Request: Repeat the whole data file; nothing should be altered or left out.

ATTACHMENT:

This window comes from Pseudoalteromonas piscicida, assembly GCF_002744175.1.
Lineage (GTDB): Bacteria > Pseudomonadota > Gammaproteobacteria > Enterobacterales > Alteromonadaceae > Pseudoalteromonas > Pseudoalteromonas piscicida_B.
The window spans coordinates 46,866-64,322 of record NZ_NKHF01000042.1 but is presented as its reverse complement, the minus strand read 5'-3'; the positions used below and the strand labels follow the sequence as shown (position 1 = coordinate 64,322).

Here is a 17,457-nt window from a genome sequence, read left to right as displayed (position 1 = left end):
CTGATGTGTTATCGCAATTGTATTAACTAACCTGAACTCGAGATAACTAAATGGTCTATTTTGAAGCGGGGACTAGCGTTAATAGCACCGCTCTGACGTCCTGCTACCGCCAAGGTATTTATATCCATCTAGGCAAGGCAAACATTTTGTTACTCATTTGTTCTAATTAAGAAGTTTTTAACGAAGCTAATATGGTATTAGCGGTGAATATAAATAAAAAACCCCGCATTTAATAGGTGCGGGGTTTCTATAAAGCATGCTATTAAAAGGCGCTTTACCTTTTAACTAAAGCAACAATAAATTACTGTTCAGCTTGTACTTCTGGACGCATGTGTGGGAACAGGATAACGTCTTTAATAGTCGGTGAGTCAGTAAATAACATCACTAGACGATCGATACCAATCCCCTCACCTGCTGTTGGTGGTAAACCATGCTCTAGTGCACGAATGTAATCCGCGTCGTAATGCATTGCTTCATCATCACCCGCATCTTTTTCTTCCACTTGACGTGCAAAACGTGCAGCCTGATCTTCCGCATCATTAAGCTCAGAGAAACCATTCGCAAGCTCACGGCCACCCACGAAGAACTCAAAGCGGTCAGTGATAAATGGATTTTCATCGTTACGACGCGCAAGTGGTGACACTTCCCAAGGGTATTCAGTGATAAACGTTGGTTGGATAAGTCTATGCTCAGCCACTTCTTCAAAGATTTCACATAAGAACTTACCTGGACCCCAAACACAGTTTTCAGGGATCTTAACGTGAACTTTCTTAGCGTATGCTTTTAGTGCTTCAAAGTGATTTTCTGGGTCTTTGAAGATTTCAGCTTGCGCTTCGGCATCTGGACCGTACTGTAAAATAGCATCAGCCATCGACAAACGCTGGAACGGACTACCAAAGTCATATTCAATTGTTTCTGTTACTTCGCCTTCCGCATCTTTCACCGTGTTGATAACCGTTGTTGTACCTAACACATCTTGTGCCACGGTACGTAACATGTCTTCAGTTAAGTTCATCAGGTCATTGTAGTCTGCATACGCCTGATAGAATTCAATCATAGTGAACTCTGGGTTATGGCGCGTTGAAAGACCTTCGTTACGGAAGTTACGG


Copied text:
This window comes from Pseudoalteromonas piscicida, assembly GCF_002744175.1.
Lineage (GTDB): Bacteria > Pseudomonadota > Gammaproteobacteria > Enterobacterales > Alteromonadaceae > Pseudoalteromonas > Pseudoalteromonas piscicida_B.
The window spans coordinates 46,866-64,322 of record NZ_NKHF01000042.1 but is presented as its reverse complement, the minus strand read 5'-3'; the positions used below and the strand labels follow the sequence as shown (position 1 = coordinate 64,322).

Here is a 17,457-nt window from a genome sequence, read left to right as displayed (position 1 = left end):
CTGATGTGTTATCGCAATTGTATTAACTAACCTGAACTCGAGATAACTAAATGGTCTATTTTGAAGCGGGGACTAGCGTTAATAGCACCGCTCTGACGTCCTGCTACCGCCAAGGTATTTATATCCATCTAGGCAAGGCAAACATTTTGTTACTCATTTGTTCTAATTAAGAAGTTTTTAACGAAGCTAATATGGTATTAGCGGTGAATATAAATAAAAAACCCCGCATTTAATAGGTGCGGGGTTTCTATAAAGCATGCTATTAAAAGGCGCTTTACCTTTTAACTAAAGCAACAATAAATTACTGTTCAGCTTGTACTTCTGGACGCATGTGTGGGAACAGGATAACGTCTTTAATAGTCGGTGAGTCAGTAAATAACATCACTAGACGATCGATACCAATCCCCTCACCTGCTGTTGGTGGTAAACCATGCTCTAGTGCACGAATGTAATCCGCGTCGTAATGCATTGCTTCATCATCACCCGCATCTTTTTCTTCCACTTGACGTGCAAAACGTGCAGCCTGATCTTCCGCATCATTAAGCTCAGAGAAACCATTCGCAAGCTCACGGCCACCCACGAAGAACTCAAAGCGGTCAGTGATAAATGGATTTTCATCGTTACGACGCGCAAGTGGTGACACTTCCCAAGGGTATTCAGTGATAAACGTTGGTTGGATAAGTCTATGCTCAGCCACTTCTTCAAAGATTTCACATAAGAACTTACCTGGACCCCAAACACAGTTTTCAGGGATCTTAACGTGAACTTTCTTAGCGTATGCTTTTAGTGCTTCAAAGTGATTTTCTGGGTCTTTGAAGATTTCAGCTTGCGCTTCGGCATCTGGACCGTACTGTAAAATAGCATCAGCCATCGACAAACGCTGGAACGGACTACCAAAGTCATATTCAATTGTTTCTGTTACTTCGCCTTCCGCATCTTTCACCGTGTTGATAACCGTTGTTGTACCTAACACATCTTGTGCCACGGTACGTAACATGTCTTCAGTTAAGTTCATCAGGTCATTGTAGTCTGCATACGCCTGATAGAATTCAATCATAGTGAACTCTGGGTTATGGCGCGTTGAAAGACCTTCGTTACGGAAGTTACGG